Friday 28 May 2010
Where applicable, I will tag any new posts with odonata content so that a search can be used to filter out the feathers. If you do visit the birdy blog looking for dragonflies, please leave a comment. If I get enough comments, I will re-consider splitting again, but for now, I cannot justify the time running two blogs.
See you at Redgannet and thanks again.
Tuesday 23 February 2010
The first water I came to was the Victoria lily pond. Dragonflies seemed to like the raised edges of the lilies and 4 species were quickly found here.
The first appeared dark from most angles but when the light caught it a deep blue was apparent. Trolling through the photographs on http://www.africa-dragonfly.net/ I found a likely suspect in Black Percher Diplacodes lefebvrii It spent much of it’s time chasing off other odes that entered it’s airspace.
The second ode of the day nearly fell prey to a young Green-backed Heron. The large blotches at the base of the hindwing, the distinctive venation and the yellow/brown triangular windows give me confidence to name it as a Phantom Flutterer Rhyothemis semihyalina.
Number three was an Aeshnid which would not sit to have his picture taken. I believe that it was the Blue Emperor Anax imperator as the only blue aeshnid I can see evidence of in Mauritius. It was present at every body of water and moist patch that I encountered.
Number four stayed at some distance but the yellow spots on the side of it’s abdomen gave me cause to consider Ringed Cascader Zygonyx torridus as an initial identity. Z torridus does occur in Mauritius and I could find no other suitable candidate until I checked the female Black Percher which is a real possibility. Close by is a shallow grassy pond, fed and drained by a stream. On prominent points around the pond, 2 types of skimmer were conspicuous. One was an Orthetrum species. The very pinched abdomen at S3 &4 possibly indicated the Epaulet Skimmer Orthetrum chrysostigma, but I rather fancy Spectacled Skimmer Othetrum icteromelas for this one. It has a dark shoulder stripe and darker anterior margins to it’s pterostigma.
The other was the increasingly familiar Violet Dropwing Trithemis annulata. This ode has gained popularity with this blogger because of it’s ease of identification. But now I come to look at the last sections of it's abdomen..... can anyone confirm please?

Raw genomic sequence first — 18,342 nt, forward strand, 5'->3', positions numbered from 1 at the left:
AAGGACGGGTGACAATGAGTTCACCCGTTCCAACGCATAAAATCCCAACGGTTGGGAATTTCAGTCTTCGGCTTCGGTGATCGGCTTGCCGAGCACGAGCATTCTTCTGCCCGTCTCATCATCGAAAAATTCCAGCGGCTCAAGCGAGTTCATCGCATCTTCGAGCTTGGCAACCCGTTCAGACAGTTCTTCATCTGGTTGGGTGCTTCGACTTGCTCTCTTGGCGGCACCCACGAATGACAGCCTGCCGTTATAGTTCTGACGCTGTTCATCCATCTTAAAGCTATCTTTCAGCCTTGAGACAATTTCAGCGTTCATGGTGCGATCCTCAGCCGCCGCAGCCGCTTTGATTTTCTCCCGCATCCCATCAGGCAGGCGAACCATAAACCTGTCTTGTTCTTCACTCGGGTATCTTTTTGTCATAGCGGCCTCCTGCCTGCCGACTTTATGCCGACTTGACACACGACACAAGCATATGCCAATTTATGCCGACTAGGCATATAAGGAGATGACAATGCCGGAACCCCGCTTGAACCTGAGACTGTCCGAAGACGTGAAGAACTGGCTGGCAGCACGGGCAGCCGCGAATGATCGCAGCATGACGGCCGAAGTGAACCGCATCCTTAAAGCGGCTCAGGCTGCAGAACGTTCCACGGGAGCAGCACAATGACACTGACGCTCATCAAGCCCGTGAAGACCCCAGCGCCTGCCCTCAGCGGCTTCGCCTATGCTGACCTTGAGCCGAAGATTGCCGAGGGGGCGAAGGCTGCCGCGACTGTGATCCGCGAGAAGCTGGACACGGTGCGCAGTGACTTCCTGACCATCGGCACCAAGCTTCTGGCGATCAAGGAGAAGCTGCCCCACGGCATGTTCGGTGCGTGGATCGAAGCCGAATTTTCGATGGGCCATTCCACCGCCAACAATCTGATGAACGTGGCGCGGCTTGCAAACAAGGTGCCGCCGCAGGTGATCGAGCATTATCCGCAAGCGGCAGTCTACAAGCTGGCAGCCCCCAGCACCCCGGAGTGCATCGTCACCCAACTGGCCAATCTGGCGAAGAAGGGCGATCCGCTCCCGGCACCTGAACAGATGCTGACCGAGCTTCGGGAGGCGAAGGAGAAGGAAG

Perched on debris in the draining stream was my one and only zygoptera of the day I have yet to identify this one. It seemed to prefer being very close to the water. It either perched on midstream debris or on low, overhanging grass.
Lastly, a poor observation of yet another frustrating Orthetrum. I noted the stripes on the thorax, but have nothing that compares to it in any information that I can find.
Tuesday 9 February 2010
On to Powai Lake within a 10 minute taxi-ride from the hotel. The water margins were choked with water hyacinth, but there seemed to be little in the way of odonata there. Instead, where the weeds had been pulled from the water and allowed to dry, Asian Amberwings, Brachythemis contaminata, were in position on prominent stalks. These were by far the most populous dragonfly of the day, seemingly abundant all around the lake.
A rough road ran alongside the lake leaving a stagnant ditch separating it from the main road. The ditch held damselflies with another C. coromandelianum and some of what I suspect to be a Pseudagrion sp possibly microcephalum (Pseudagrion microcephalum has been confirmed by Saurabh Sawant, the mastermind of Mumbai).
One was hovering over the water and I wondered if an in-flight shot might be possible. I was pleased with the way it came out. Two other damselflies have me stumped at the moment. My usual method is to consider females and young males or colour morphs of species already seen, but I can’t find a good match. They are currently labelled Mumbai ode 01 and Mumbai ode 02, but I feel they deserve better names than that (Saurabh Sawant again comes to the rescue with Ischnura senegalensis).
Odonata species; 4
Ceriagrion coromandelianum 4, Pseudagrion microcephalum 8, Ischnura senegalensis 2, Asian Amberwing Brachythemis contaminata 150
Thursday 28 January 2010
I started at the hotel at which we were staying, The Lord Charles at Somerset West. There is a small dam in the grounds which has plenty of lily pads and emergent growth around the edges.
First were some Common Bluetails, Iscnura senegalensis. This one was infested with mites.
Orthetrum species seem to abound in Cape Town and I was trying to get a handle on which was which.
Samways gives potentially 5 blue Orthetrum that might occur here and they are all reasonably common.